The book chronicles the rise of Erik Cain, a street punk who becomes the fastest rising Marine of his generation, becoming a brevet general by the end of the book at age 35. While uneducated after 8 years old that is no problem, Marine boot camp is six years long and you receive the equivalent of a masters degree when you leave. Doing extremely well in his first combat assignments, in part by living, he moves up to the Marine equivalent of West Point and of course graduates top of his class. At West Point, AFAIK, everybody comes out a second lieutenant. But not Cain, he is jumped a grade. And so on.

Aside from my snark I did like the book but did not love it. The main character was kind of vanilla and until almost the end there is no other point of view. What I did like was Cain’s thoughts and feelings in combat, and having read a great deal on the topic when I was younger I felt that it really rang true. It was an easy read and at the end there is a section talking about the remaining superpowers. I liked that better than the usual info dump that books often use at some random point to catch you up on the back story. The Marines in part reminded me of the French Foreign Legion who swear fidelity to the legion not to France. The Marines are loyal to the Corp but drawn from and serving the Western Alliance. They have a strong esprit de corps.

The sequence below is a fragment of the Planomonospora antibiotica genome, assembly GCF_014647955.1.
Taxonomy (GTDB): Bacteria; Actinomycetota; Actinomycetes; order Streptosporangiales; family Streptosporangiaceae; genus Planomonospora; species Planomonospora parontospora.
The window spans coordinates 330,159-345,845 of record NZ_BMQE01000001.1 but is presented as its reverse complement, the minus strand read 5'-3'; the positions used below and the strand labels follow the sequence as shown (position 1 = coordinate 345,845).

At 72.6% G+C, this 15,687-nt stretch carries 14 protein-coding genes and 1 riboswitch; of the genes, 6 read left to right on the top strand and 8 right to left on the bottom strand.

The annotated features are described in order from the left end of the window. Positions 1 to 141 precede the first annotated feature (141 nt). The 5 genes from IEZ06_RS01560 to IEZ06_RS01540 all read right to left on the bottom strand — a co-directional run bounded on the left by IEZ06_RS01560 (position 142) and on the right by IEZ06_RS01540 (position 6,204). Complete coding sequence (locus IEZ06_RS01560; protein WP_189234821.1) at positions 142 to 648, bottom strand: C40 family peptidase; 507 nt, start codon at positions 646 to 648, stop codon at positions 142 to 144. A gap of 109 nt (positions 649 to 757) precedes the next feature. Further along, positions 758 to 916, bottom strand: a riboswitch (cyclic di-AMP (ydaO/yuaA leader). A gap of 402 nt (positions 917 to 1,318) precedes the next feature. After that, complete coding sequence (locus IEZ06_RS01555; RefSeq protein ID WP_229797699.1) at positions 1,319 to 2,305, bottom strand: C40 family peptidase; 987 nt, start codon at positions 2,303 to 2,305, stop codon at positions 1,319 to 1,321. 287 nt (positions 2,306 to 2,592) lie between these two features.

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There were a number of issues that annoyed me. The AI and overall computer and communications systems seemed weak. No androids, cyborgs and very little automatic weapons on the ground? A single man is handling tactics of a vast space fleet engaged in combat with another vast space fleet, with minimal computer input? Current jet fighters seem to have better combat computer systems. The evil government is almost clownishly evil.

The book has a cliff hanger almost at the end and then reveals the plotting of the evil government and what it will mean for the troops and colonies in space. There are a few hints dropped in the book about future events, which seems to me that the author thought out the entire series prior to writing. Seeing as it is a nine volume affair that is probably a very good thing. I suspect that I will at least read one more book in the series and then decide if I want to invest the time for the full series

Space Team by Barry J. Hutchison